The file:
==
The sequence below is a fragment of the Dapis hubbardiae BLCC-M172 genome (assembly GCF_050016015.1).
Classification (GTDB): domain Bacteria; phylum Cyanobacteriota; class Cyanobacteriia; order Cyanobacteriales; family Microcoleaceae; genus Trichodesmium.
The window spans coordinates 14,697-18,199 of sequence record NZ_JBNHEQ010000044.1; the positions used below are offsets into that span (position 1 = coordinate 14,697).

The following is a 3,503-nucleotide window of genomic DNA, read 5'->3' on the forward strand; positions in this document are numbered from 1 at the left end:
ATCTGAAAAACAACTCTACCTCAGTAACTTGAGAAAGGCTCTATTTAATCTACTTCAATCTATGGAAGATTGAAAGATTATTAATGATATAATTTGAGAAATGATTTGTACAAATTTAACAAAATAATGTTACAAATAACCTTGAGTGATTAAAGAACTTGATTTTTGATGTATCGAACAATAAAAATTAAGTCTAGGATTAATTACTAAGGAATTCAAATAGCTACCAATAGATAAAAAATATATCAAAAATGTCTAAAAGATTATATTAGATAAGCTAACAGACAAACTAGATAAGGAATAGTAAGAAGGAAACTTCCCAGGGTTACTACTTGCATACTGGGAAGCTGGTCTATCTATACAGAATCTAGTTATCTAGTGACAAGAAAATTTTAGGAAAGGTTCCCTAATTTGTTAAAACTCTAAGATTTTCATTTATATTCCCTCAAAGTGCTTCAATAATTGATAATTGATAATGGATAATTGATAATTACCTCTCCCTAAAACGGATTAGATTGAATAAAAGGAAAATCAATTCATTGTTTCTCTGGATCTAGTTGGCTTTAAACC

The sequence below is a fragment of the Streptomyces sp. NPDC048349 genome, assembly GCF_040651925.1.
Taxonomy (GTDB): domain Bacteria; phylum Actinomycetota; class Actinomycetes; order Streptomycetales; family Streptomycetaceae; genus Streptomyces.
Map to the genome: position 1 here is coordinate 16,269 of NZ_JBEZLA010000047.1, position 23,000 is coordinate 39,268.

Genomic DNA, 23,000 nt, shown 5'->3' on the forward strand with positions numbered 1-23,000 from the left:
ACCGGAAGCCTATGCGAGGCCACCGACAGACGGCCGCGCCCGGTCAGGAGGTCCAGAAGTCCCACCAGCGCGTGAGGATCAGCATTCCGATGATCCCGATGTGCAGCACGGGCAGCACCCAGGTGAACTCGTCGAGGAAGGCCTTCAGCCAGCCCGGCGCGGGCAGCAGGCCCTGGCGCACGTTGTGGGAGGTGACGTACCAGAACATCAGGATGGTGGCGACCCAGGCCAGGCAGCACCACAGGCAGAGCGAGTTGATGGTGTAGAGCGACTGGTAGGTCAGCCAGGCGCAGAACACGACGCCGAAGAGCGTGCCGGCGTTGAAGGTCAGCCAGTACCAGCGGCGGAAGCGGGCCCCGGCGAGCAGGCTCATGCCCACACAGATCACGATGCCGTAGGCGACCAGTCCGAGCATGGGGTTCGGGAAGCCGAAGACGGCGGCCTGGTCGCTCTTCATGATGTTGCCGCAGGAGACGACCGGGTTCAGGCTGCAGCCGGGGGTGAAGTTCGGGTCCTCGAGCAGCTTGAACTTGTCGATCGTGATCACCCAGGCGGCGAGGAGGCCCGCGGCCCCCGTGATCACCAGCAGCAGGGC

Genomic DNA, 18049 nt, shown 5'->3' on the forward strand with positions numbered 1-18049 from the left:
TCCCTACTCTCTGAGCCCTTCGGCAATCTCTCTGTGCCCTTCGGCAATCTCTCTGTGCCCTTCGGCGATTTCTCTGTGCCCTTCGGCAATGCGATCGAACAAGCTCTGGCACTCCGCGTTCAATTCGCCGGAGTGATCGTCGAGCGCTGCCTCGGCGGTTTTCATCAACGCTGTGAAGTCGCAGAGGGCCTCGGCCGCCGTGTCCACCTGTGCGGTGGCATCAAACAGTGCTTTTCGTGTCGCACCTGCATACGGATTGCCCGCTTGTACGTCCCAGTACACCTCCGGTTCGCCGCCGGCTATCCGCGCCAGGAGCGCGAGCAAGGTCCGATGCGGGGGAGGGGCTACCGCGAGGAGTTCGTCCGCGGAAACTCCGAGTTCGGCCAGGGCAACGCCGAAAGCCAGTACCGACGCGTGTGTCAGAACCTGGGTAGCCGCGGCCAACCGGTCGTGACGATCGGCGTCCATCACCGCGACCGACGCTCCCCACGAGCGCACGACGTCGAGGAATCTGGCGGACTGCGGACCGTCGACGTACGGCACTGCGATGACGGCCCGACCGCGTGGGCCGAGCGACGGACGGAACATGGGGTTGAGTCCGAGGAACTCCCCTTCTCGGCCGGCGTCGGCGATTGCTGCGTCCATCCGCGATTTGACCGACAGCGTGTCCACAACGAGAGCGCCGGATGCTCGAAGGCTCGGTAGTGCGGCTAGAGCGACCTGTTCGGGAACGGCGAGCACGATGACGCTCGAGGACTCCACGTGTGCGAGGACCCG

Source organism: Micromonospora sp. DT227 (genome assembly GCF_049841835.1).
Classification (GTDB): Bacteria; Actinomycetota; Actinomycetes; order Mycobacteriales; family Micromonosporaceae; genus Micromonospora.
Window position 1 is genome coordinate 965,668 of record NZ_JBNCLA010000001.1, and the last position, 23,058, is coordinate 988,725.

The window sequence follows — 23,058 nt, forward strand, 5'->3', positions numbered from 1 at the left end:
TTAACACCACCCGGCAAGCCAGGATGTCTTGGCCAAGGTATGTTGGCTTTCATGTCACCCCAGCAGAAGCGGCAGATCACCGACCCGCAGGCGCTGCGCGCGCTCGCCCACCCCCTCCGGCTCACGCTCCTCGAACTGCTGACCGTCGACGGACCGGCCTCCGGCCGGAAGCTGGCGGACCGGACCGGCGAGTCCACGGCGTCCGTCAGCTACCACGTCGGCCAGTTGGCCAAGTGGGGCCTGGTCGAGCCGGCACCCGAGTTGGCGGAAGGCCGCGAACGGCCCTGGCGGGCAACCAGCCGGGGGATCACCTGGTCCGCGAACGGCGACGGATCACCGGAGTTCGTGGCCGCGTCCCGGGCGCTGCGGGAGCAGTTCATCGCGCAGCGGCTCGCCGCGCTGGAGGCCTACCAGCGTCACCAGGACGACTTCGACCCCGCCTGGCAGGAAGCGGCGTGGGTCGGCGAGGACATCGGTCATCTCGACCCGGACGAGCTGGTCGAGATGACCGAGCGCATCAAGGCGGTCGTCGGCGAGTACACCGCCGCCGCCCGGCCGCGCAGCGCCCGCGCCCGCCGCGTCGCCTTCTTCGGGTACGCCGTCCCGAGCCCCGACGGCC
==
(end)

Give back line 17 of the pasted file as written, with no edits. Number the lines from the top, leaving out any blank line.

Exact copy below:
TTAACACCACCCGGCAAGCCAGGATGTCTTGGCCAAGGTATGTTGGCTTTCATGTCACCCCAGCAGAAGCGGCAGATCACCGACCCGCAGGCGCTGCGCGCGCTCGCCCACCCCCTCCGGCTCACGCTCCTCGAACTGCTGACCGTCGACGGACCGGCCTCCGGCCGGAAGCTGGCGGACCGGACCGGCGAGTCCACGGCGTCCGTCAGCTACCACGTCGGCCAGTTGGCCAAGTGGGGCCTGGTCGAGCCGGCACCCGAGTTGGCGGAAGGCCGCGAACGGCCCTGGCGGGCAACCAGCCGGGGGATCACCTGGTCCGCGAACGGCGACGGATCACCGGAGTTCGTGGCCGCGTCCCGGGCGCTGCGGGAGCAGTTCATCGCGCAGCGGCTCGCCGCGCTGGAGGCCTACCAGCGTCACCAGGACGACTTCGACCCCGCCTGGCAGGAAGCGGCGTGGGTCGGCGAGGACATCGGTCATCTCGACCCGGACGAGCTGGTCGAGATGACCGAGCGCATCAAGGCGGTCGTCGGCGAGTACACCGCCGCCGCCCGGCCGCGCAGCGCCCGCGCCCGCCGCGTCGCCTTCTTCGGGTACGCCGTCCCGAGCCCCGACGGCC